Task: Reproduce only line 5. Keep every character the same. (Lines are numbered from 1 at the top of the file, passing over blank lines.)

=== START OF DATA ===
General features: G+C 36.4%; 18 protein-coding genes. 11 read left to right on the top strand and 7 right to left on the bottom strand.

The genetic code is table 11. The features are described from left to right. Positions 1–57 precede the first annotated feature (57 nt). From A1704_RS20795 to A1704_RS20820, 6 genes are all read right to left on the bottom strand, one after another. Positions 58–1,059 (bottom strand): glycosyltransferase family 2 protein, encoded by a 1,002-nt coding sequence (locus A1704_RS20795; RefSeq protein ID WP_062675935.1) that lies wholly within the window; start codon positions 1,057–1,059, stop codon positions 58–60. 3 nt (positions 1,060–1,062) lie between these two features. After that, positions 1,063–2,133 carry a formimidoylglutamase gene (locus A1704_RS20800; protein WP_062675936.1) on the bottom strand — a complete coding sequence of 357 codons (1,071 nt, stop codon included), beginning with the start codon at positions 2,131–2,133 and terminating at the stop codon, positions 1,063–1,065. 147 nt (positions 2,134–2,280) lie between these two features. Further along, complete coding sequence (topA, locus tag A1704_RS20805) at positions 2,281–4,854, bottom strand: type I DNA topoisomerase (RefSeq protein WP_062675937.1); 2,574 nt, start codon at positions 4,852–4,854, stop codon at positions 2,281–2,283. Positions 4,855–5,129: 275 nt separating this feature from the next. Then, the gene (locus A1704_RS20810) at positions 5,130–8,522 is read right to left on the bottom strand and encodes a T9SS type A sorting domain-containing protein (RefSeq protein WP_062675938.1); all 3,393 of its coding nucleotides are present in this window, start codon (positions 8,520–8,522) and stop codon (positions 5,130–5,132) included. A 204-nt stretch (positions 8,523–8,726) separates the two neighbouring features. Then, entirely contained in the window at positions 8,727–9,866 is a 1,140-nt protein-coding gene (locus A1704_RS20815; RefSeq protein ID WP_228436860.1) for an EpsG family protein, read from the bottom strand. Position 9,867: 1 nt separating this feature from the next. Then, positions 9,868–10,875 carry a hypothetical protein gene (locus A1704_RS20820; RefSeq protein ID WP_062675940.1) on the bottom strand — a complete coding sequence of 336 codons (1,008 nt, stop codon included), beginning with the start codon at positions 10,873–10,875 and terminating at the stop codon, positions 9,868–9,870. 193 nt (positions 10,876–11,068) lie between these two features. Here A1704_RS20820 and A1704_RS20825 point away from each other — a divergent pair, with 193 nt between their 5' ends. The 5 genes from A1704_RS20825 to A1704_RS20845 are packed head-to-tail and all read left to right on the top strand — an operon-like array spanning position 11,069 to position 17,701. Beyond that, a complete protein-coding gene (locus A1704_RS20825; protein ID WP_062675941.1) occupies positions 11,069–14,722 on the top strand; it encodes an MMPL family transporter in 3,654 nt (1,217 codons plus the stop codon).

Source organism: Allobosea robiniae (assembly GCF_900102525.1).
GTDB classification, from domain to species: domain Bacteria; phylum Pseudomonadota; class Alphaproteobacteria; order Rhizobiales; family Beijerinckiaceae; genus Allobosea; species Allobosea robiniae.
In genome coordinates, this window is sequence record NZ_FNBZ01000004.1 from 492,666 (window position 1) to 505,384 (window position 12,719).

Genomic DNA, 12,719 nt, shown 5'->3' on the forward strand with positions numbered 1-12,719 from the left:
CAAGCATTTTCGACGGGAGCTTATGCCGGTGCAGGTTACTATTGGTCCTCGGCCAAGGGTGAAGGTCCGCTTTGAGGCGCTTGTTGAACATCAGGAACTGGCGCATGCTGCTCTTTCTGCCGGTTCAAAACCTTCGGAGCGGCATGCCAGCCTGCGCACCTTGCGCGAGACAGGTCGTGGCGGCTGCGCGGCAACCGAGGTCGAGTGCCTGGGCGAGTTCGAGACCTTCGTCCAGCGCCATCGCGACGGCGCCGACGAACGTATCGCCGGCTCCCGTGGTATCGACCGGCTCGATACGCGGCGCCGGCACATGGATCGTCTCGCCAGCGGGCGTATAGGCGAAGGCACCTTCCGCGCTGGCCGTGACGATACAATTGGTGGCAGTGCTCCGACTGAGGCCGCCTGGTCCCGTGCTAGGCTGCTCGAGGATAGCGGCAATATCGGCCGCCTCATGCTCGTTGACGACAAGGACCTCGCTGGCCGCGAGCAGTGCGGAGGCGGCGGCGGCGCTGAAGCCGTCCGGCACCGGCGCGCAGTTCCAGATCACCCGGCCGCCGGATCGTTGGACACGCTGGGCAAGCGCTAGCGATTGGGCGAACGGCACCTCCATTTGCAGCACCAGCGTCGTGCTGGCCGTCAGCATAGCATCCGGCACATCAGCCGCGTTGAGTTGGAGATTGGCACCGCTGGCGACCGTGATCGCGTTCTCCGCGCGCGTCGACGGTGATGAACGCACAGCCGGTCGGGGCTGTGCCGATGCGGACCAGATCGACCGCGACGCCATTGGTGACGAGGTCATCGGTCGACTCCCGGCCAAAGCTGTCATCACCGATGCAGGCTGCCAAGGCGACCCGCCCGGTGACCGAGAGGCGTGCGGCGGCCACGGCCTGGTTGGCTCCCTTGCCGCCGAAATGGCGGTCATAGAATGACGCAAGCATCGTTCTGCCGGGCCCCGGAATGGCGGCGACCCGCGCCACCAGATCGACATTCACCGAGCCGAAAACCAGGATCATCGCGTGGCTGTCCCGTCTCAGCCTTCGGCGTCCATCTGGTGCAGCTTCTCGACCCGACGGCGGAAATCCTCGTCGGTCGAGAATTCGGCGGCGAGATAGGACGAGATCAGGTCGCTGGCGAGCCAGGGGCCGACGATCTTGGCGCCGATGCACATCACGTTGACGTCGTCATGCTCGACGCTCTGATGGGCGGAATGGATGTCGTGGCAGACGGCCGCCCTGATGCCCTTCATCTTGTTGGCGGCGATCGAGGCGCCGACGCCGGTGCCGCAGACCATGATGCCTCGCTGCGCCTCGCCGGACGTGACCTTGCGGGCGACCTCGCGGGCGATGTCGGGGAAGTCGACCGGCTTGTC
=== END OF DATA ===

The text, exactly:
In genome coordinates, this window is sequence record NZ_FNBZ01000004.1 from 492,666 (window position 1) to 505,384 (window position 12,719).